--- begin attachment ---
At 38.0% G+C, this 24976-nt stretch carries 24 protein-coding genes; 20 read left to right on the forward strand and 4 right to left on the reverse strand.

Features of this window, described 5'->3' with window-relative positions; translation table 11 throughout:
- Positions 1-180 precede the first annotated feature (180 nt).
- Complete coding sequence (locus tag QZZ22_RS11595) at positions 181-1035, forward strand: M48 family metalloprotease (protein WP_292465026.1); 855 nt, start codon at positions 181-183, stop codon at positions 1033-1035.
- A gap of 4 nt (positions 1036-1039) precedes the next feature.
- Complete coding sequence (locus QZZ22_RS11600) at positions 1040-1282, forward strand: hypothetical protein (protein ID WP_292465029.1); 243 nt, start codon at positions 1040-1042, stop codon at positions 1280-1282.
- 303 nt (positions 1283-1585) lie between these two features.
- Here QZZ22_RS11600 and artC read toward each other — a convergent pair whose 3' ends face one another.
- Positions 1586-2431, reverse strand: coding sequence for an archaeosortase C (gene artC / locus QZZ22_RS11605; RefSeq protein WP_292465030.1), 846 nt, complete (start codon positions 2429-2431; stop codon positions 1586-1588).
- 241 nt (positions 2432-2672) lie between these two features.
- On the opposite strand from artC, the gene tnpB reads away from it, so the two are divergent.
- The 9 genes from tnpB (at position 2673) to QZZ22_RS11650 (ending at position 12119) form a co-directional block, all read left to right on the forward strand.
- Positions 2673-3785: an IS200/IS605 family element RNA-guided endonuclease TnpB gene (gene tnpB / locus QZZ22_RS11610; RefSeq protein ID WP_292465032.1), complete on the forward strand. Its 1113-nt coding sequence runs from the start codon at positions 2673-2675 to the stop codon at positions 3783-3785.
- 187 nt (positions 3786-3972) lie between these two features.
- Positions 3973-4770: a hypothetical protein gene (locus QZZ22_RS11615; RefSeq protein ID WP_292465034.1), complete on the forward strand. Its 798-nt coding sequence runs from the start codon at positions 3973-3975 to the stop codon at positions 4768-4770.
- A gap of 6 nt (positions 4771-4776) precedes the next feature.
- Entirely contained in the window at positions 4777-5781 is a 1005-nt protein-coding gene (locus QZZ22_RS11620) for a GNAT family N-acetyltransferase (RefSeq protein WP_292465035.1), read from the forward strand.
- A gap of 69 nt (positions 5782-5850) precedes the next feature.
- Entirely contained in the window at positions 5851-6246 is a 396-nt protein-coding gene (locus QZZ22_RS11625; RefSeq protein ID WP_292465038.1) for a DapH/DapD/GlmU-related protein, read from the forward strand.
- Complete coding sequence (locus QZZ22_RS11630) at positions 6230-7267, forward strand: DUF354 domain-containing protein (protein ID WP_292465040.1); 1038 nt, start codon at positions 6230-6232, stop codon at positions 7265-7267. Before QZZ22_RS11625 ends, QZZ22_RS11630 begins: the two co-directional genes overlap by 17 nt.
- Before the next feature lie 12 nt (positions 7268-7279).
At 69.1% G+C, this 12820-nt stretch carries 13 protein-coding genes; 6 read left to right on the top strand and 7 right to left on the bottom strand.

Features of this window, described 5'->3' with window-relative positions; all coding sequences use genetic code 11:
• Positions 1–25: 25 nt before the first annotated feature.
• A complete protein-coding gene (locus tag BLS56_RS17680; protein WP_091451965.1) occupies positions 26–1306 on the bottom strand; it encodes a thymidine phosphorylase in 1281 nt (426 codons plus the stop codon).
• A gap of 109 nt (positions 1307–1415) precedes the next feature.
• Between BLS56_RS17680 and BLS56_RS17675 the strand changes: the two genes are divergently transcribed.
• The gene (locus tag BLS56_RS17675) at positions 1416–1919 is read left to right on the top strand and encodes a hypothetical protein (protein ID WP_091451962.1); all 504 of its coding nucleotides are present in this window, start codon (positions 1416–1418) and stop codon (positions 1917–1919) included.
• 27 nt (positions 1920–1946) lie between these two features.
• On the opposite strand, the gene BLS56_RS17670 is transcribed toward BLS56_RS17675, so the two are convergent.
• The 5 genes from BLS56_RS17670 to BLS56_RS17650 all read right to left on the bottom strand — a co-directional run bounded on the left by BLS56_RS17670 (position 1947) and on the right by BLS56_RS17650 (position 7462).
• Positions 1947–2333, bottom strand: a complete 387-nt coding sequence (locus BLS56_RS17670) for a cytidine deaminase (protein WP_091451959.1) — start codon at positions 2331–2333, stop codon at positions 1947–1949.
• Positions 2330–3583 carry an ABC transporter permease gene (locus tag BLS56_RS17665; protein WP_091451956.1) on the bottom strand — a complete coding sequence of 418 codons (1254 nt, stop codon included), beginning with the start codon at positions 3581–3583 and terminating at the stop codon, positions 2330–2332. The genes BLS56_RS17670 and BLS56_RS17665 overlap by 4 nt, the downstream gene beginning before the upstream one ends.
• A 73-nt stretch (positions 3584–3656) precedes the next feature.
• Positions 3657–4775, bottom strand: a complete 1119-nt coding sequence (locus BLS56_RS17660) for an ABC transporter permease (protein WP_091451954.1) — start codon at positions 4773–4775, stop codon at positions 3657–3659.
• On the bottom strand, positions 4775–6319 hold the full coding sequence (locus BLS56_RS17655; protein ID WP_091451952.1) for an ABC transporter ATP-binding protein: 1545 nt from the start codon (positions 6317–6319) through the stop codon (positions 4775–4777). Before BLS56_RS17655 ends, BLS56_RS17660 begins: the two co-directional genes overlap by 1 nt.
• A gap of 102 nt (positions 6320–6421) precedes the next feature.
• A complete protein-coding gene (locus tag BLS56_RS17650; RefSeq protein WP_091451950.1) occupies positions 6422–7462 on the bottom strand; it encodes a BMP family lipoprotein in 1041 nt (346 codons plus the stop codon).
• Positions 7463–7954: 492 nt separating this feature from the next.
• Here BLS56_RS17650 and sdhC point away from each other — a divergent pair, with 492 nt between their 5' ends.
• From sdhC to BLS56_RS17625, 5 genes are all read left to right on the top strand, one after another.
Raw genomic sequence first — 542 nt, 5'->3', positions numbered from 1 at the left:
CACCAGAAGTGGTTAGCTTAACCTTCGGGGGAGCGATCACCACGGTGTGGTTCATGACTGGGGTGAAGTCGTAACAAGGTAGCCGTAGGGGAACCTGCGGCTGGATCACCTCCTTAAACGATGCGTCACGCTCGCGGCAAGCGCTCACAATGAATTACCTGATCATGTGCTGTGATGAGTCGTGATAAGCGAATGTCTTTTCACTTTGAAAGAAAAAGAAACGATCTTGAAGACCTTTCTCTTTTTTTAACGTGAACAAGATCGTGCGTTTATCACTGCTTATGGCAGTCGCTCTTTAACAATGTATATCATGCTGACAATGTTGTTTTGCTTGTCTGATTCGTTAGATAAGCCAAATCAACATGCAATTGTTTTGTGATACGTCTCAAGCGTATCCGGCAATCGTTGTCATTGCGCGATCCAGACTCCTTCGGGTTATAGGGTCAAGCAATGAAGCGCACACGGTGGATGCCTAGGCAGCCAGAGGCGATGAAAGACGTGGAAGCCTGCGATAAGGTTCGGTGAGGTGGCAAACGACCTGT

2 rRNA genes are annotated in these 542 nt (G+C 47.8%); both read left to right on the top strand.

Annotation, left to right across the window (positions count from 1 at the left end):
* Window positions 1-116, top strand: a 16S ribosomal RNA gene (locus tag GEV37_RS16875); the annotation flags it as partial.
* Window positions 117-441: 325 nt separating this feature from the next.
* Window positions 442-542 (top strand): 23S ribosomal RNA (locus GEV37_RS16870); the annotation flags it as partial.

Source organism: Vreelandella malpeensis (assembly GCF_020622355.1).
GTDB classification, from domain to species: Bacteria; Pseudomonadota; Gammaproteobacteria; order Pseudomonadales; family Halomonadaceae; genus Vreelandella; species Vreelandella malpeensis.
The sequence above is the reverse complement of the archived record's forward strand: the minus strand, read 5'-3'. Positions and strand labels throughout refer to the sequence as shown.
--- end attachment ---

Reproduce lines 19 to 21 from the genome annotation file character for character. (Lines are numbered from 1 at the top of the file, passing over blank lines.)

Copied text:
- Entirely contained in the window at positions 5851-6246 is a 396-nt protein-coding gene (locus QZZ22_RS11625; RefSeq protein ID WP_292465038.1) for a DapH/DapD/GlmU-related protein, read from the forward strand.
- Complete coding sequence (locus QZZ22_RS11630) at positions 6230-7267, forward strand: DUF354 domain-containing protein (protein ID WP_292465040.1); 1038 nt, start codon at positions 6230-6232, stop codon at positions 7265-7267. Before QZZ22_RS11625 ends, QZZ22_RS11630 begins: the two co-directional genes overlap by 17 nt.
- Before the next feature lie 12 nt (positions 7268-7279).